New York Judges Limit Commodity Exchange Act Claims to Domestic Transactions
April 5, 2013
Within two weeks in March, Carter Ledyard & Milburn LLP, representing a family of hedge funds and their advisors, won dismissal of two cases before two different federal judges in the Southern District of New York, with decisions that redefine the applicability of federal commodities law to international financial transactions. These two decisions – Starshinova v. Batratchenko, -- F. Supp. 2d --, 2013 WL 1104288 (S.D.N.Y., Mar. 15, 2013) (Judge Kimba M. Wood) and Loginovskaya v. Batratchenko, 12-cv-0336, 2013 WL 1285421 (S.D.N.Y., Mar. 29, 2013) (Judge J. Paul Oetken) – establish, for the first time, that a private plaintiff does not have a claim under §§ 4o and 22(a) of the Commodity Exchange Act if the “transaction” the plaintiff complains of is not “domestic” in nature, even if the defendant is a regulated entity located in the United States and there are other significant U.S. contacts.
In 2010, the U.S. Supreme Court in Morrison v. Nat’l Austl. Bank, Ltd., 130 S.Ct. 2869 (2010), reaffirmed the “longstanding principle of American law that legislation of Congress, unless contrary intent appears, is meant to apply only within the territorial jurisdiction of the United States.” Morrison, 130 S.Ct. at 2877. Morrison involved a putative class action by foreign investors against an Australian banking corporation. Plaintiffs brought claims under § 10(b) of the Securities Exchange Act based on allegations that the fraud originated – and to a large extent was effectuated – in the United States. In overturning the traditional “conduct or effect” test to determine the Securities Exchange Act’s jurisdictional reach, the Supreme Court held that to be actionable the relevant security must either (1) be listed on a domestic exchange, or (2) be the subject of a “domestic” purchase and sale. Id. 2884-85. Later, in Absolute Activist Value Master Fund Ltd. v. Ficeto, 677 F.3d 60 (2d Cir. 2012), the Second Circuit clarified that for the purpose of determining whether the purchase and sale was “domestic” the only relevant consideration is whether the parties became “bound to effectuate [the] transaction” in the United States. 677 F.3d 68-69. Under this “transactional” approach, the location of the broker, the identity of the parties, and the nature of the securities are irrelevant.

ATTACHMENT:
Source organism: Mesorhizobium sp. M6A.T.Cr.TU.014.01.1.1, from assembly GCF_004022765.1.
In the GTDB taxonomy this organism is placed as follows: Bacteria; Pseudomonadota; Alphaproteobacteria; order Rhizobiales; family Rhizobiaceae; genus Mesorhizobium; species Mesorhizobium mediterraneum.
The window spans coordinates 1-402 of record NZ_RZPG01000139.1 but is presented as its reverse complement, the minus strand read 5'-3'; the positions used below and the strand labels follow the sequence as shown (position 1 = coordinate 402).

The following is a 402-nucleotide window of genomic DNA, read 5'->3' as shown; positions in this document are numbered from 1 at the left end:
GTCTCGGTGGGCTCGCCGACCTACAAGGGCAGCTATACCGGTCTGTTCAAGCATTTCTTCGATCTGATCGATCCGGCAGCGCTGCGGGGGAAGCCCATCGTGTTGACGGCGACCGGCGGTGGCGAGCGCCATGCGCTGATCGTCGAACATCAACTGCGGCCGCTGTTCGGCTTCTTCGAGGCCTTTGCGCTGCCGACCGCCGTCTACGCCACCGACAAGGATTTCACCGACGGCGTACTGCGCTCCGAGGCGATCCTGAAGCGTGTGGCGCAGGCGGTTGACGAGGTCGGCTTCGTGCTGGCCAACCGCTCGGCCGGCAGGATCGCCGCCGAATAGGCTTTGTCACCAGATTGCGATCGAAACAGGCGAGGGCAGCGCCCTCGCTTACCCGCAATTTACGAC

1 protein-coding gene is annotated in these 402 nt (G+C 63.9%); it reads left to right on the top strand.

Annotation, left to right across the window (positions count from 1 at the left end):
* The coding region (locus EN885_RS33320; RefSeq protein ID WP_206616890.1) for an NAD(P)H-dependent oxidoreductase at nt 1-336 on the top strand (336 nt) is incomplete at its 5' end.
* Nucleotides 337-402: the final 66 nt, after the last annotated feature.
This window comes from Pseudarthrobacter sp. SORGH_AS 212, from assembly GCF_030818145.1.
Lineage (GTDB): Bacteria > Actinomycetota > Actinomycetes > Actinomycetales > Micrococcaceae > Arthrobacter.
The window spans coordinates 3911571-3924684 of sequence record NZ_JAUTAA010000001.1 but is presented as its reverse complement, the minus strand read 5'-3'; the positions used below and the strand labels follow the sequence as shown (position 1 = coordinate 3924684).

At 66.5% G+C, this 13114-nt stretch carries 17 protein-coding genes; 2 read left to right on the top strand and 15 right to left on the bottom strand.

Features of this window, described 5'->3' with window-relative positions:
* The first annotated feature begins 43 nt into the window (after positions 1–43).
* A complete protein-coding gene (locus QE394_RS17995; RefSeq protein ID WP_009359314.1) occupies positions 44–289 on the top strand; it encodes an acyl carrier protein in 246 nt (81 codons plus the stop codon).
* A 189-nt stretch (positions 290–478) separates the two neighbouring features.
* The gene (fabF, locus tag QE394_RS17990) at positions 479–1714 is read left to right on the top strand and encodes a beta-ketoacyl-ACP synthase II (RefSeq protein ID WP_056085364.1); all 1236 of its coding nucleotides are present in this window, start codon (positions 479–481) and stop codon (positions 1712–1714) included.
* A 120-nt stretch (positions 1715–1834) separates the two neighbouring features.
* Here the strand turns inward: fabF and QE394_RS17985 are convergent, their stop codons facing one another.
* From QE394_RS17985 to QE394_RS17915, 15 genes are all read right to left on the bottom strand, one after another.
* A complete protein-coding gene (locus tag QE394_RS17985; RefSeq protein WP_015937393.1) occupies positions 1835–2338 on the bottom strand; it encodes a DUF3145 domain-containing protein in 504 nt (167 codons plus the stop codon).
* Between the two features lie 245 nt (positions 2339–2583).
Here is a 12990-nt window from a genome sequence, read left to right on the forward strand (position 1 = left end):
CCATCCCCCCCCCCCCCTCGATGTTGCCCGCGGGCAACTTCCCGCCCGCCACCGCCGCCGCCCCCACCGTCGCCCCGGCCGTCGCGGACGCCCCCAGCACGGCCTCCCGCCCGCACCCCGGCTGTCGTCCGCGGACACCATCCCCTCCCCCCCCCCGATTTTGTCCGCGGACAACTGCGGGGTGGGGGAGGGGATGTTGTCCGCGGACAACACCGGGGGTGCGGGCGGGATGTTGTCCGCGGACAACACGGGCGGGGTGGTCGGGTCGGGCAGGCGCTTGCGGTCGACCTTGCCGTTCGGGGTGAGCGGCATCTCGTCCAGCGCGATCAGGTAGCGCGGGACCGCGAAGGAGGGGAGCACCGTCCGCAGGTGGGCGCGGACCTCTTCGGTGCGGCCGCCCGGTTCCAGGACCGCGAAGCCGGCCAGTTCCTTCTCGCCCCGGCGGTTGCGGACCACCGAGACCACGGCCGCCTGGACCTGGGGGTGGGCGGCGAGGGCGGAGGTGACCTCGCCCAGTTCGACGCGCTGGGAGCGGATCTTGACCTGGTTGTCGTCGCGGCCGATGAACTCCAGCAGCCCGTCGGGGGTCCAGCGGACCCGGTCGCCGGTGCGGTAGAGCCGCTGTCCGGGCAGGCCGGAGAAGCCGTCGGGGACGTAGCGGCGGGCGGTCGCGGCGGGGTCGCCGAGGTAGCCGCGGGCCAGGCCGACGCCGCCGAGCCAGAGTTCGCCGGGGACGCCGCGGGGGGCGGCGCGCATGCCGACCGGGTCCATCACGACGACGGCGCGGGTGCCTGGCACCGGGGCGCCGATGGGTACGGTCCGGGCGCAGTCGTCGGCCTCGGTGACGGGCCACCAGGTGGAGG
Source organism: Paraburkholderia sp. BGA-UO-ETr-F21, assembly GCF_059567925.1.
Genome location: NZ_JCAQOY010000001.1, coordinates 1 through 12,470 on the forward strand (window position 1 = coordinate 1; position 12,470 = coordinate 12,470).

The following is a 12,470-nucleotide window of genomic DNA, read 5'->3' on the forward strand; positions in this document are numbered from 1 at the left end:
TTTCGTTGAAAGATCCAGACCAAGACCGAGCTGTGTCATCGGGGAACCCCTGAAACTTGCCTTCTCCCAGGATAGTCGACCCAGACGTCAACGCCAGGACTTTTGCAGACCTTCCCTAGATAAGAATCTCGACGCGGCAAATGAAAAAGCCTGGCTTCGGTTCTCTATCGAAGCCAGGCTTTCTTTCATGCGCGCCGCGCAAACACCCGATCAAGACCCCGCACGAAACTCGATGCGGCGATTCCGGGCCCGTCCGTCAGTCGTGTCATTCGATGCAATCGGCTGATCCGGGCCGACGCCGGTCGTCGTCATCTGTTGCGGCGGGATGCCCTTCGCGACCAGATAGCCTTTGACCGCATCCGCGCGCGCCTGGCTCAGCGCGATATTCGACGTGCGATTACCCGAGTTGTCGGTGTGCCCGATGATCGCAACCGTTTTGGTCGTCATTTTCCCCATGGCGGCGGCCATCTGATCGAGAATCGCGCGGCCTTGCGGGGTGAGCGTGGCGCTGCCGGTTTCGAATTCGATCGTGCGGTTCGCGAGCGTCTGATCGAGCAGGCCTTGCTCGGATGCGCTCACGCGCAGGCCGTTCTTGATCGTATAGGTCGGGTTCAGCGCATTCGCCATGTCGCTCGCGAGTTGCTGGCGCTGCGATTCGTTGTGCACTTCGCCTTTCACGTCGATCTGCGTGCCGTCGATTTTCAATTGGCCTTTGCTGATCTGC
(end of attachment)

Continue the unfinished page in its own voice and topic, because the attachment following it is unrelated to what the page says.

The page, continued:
involved claims by foreign plaintiffs – citizens of Russia and the Commonwealth of Independent States (i.e
., the former Soviet Union) – against a hedge fund located in Nevis (as well as its principal, and associated companies) based on investments made in the run up to the financial crisis of 2008. The defendants sought dismissal of the Securities Exchange Act and Commodity Exchange Act claims, arguing that the purchase of the ownership interests in the funds was not “domestic” within the meaning of Morrison
and Absolute Activist
. Although the reasoning of Morrison
and Absolute Activist
was previously extended to bar claims under the Securities Act of 1933 and the Racketeer Influenced and Corrupt Organizations (RICO) Act,[i] Starshinova
are the first cases to extend their reach to the Commodity Exchange Act.